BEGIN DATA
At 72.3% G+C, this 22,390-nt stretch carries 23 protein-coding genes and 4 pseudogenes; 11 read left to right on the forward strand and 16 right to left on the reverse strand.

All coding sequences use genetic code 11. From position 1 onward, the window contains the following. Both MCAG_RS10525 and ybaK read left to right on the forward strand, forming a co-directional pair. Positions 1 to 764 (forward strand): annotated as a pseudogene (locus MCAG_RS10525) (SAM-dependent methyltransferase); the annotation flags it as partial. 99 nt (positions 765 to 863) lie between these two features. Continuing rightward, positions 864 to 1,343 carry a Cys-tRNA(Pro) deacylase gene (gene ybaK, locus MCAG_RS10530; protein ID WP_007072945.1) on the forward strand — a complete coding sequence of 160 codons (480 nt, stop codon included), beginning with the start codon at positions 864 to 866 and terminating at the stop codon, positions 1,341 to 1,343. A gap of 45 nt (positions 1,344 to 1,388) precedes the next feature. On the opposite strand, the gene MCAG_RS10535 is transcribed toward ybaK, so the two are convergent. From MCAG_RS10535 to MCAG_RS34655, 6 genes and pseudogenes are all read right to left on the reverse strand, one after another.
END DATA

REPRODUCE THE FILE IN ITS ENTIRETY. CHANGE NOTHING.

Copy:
At 72.3% G+C, this 22,390-nt stretch carries 23 protein-coding genes and 4 pseudogenes; 11 read left to right on the forward strand and 16 right to left on the reverse strand.

All coding sequences use genetic code 11. From position 1 onward, the window contains the following. Both MCAG_RS10525 and ybaK read left to right on the forward strand, forming a co-directional pair. Positions 1 to 764 (forward strand): annotated as a pseudogene (locus MCAG_RS10525) (SAM-dependent methyltransferase); the annotation flags it as partial. 99 nt (positions 765 to 863) lie between these two features. Continuing rightward, positions 864 to 1,343 carry a Cys-tRNA(Pro) deacylase gene (gene ybaK, locus MCAG_RS10530; protein ID WP_007072945.1) on the forward strand — a complete coding sequence of 160 codons (480 nt, stop codon included), beginning with the start codon at positions 864 to 866 and terminating at the stop codon, positions 1,341 to 1,343. A gap of 45 nt (positions 1,344 to 1,388) precedes the next feature. On the opposite strand, the gene MCAG_RS10535 is transcribed toward ybaK, so the two are convergent. From MCAG_RS10535 to MCAG_RS34655, 6 genes and pseudogenes are all read right to left on the reverse strand, one after another.